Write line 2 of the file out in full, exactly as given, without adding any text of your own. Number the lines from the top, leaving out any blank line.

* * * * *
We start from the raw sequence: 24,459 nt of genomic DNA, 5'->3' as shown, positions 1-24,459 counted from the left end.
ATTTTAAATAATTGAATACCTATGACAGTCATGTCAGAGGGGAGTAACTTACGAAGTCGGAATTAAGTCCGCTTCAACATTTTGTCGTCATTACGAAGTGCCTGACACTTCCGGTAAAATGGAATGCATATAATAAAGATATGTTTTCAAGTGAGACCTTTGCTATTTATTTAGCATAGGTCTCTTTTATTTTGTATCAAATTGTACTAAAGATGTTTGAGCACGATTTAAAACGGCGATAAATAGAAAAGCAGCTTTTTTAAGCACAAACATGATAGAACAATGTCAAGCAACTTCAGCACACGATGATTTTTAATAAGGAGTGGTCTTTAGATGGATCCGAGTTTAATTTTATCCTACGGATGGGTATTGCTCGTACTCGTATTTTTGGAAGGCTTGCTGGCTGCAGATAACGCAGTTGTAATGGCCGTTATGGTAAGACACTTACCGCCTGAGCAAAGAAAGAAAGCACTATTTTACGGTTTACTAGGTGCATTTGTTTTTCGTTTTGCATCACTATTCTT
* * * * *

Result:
ATTTTAAATAATTGAATACCTATGACAGTCATGTCAGAGGGGAGTAACTTACGAAGTCGGAATTAAGTCCGCTTCAACATTTTGTCGTCATTACGAAGTGCCTGACACTTCCGGTAAAATGGAATGCATATAATAAAGATATGTTTTCAAGTGAGACCTTTGCTATTTATTTAGCATAGGTCTCTTTTATTTTGTATCAAATTGTACTAAAGATGTTTGAGCACGATTTAAAACGGCGATAAATAGAAAAGCAGCTTTTTTAAGCACAAACATGATAGAACAATGTCAAGCAACTTCAGCACACGATGATTTTTAATAAGGAGTGGTCTTTAGATGGATCCGAGTTTAATTTTATCCTACGGATGGGTATTGCTCGTACTCGTATTTTTGGAAGGCTTGCTGGCTGCAGATAACGCAGTTGTAATGGCCGTTATGGTAAGACACTTACCGCCTGAGCAAAGAAAGAAAGCACTATTTTACGGTTTACTAGGTGCATTTGTTTTTCGTTTTGCATCACTATTCTT